# CAV 2005 Invited Talk

##
Randomized Algorithms for Program Analysis and Verification

U. of California, Berkeley

### Abstract

Program analysis and verification are provably hard, and we have all
learned not to expect perfect results. We are accustomed to pay this cost
in terms of completeness and algorithm complexity. Recently we have
started to investigate what benefits we could expect if we are willing to
trade off minuscule amounts of soundness. This talk will describe a
number of randomized analysis algorithms which are much simpler, and in
many cases have lower computational complexity, than the
corresponding deterministic algorithms. The price paid is that such
algorithms may, in rare occasions, infer properties that are not true. We
will describe both the intuitions and the technical arguments that allow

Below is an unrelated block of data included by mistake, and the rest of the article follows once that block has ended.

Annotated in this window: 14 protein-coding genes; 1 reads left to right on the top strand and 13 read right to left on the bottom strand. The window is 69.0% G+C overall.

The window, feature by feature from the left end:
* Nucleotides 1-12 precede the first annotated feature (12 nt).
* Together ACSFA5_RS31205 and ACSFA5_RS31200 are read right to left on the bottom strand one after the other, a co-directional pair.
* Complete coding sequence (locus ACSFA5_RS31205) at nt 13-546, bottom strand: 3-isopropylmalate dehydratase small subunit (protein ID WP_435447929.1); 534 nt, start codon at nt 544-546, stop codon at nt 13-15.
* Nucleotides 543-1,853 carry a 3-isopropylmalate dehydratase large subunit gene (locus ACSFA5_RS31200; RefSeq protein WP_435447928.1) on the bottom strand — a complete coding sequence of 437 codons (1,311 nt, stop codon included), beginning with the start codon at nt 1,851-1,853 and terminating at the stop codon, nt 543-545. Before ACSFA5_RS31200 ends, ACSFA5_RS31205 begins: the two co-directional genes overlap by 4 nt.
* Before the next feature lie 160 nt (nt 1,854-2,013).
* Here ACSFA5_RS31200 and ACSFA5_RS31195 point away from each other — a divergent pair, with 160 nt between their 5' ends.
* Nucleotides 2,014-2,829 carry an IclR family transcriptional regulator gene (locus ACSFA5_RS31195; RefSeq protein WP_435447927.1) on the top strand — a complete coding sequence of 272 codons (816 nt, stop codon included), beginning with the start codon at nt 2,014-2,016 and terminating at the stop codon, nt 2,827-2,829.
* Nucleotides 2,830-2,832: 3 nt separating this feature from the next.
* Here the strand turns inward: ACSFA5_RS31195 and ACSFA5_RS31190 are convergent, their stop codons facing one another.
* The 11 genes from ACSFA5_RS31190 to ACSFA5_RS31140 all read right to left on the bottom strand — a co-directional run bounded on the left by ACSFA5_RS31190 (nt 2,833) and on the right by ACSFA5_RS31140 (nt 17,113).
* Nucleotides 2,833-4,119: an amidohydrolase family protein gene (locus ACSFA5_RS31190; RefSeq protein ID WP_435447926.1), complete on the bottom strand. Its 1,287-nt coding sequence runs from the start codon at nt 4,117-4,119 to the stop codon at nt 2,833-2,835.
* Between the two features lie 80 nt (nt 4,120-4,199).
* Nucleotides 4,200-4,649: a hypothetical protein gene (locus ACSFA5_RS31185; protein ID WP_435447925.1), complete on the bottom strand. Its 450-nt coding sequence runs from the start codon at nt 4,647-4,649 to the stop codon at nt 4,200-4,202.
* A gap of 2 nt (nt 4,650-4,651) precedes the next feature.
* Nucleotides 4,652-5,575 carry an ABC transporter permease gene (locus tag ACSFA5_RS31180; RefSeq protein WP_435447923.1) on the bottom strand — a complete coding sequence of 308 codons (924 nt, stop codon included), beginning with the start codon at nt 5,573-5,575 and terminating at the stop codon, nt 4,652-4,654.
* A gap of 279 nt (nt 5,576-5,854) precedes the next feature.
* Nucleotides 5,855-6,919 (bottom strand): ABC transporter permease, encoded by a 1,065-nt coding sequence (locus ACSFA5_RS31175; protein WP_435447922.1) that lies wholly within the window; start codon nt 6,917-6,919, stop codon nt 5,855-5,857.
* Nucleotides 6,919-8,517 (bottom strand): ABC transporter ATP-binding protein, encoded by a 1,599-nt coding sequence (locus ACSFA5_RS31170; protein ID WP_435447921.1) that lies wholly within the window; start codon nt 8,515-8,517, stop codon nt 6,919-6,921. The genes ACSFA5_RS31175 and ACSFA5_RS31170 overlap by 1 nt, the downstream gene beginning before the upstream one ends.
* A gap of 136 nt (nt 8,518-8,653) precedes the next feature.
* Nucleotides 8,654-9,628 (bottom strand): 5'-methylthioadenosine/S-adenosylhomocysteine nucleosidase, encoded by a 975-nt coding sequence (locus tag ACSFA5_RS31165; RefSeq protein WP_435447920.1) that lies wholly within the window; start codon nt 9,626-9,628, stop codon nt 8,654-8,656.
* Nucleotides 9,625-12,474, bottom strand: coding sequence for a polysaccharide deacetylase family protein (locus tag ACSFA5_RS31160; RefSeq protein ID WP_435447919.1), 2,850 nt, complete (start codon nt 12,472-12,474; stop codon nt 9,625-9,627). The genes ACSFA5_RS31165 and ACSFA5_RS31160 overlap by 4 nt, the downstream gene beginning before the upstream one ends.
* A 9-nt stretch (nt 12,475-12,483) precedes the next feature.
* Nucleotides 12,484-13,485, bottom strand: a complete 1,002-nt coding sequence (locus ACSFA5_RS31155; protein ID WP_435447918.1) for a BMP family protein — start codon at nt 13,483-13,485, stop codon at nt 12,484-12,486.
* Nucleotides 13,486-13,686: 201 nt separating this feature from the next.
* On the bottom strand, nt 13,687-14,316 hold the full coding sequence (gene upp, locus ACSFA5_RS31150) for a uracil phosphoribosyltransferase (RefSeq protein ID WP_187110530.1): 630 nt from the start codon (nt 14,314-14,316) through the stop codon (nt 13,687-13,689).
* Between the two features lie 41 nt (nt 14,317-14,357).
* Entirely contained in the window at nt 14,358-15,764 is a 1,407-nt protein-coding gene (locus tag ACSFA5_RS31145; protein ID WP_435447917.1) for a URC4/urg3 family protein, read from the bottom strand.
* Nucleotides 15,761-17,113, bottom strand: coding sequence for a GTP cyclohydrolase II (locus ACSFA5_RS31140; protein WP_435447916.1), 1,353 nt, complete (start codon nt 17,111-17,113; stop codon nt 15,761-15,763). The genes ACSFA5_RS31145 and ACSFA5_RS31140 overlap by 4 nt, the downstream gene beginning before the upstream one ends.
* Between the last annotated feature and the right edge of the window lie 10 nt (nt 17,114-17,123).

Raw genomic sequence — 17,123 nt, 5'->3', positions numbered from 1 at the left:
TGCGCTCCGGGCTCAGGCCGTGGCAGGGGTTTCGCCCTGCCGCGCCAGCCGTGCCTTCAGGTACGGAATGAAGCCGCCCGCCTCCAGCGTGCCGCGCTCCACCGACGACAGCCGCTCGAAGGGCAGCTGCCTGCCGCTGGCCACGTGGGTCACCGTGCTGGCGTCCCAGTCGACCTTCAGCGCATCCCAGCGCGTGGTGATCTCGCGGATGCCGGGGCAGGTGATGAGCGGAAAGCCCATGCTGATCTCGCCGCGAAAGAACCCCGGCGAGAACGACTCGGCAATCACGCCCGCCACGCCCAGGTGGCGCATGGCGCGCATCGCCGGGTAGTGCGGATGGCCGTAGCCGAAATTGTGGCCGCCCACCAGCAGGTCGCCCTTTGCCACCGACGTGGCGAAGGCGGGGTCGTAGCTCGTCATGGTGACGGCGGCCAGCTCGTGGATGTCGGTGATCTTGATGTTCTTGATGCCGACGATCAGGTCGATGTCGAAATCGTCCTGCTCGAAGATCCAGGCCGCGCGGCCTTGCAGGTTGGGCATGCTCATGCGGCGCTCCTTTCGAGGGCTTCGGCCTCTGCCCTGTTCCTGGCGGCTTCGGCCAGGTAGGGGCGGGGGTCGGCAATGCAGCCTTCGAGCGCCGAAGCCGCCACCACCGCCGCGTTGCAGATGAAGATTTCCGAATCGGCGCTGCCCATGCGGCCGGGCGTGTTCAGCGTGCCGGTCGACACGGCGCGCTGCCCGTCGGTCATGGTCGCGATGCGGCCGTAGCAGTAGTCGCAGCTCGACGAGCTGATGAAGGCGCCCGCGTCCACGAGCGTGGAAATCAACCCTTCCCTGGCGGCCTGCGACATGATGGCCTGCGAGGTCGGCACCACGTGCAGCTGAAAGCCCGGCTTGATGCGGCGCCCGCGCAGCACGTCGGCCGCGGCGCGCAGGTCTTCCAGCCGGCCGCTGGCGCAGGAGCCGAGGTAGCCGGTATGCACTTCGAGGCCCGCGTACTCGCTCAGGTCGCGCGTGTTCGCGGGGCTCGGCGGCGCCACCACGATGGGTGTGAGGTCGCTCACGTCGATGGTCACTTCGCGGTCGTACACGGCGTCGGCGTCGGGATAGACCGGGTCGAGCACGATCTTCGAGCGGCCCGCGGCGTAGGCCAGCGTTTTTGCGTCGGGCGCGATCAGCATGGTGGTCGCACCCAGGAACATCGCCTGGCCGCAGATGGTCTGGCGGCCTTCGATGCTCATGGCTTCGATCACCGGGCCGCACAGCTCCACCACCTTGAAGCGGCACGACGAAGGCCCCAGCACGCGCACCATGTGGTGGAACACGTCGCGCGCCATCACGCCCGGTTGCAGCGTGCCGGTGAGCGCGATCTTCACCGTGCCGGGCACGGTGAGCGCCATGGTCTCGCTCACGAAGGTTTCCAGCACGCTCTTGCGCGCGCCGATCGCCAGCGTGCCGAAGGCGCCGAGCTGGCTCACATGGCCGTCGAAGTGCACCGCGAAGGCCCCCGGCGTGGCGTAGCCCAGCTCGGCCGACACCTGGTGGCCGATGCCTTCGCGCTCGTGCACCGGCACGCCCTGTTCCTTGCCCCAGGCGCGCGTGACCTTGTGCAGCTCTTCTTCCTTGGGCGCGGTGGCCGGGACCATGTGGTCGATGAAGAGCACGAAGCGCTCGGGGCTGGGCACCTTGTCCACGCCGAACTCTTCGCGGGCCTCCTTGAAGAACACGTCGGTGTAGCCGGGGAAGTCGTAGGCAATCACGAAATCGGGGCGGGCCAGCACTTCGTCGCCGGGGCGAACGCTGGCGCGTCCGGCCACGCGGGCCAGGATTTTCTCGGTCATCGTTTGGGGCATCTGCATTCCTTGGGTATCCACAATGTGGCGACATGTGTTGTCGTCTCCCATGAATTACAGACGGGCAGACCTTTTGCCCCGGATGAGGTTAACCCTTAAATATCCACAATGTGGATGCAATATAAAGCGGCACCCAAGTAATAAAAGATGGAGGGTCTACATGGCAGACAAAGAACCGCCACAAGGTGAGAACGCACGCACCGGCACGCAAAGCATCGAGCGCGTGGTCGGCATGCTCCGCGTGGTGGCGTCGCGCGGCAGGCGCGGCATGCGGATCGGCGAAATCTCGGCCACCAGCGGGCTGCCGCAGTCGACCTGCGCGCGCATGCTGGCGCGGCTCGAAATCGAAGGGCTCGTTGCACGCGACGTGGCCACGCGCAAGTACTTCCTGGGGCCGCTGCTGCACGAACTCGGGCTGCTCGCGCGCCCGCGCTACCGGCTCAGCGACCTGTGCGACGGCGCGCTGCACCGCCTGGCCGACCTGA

us to evaluate and control the probability that an erroneous result is
returned, in terms of various parameters of the algorithm. These
arguments will also shed light on the limitations of such randomized
algorithms.

These randomized algorithms were developed initially for program
analysis, but have applications in automated deduction as well. We will
describe a satisfiability procedure for uninterpreted functions and
linear arithmetic, and compare it experimentally with deterministic
algorithms. We will also show that it is possible to integrate symbolic
and randomized techniques to leverage the benefits of both worlds. In
this class, we will show extensions of randomized algorithms to
inter-procedural analyses, and an integration of boolean decision
diagrams with linear arithmetic and uninterpreted functions.

* George Necula * is Associate Professor of Computer Science at U.C. Berkeley.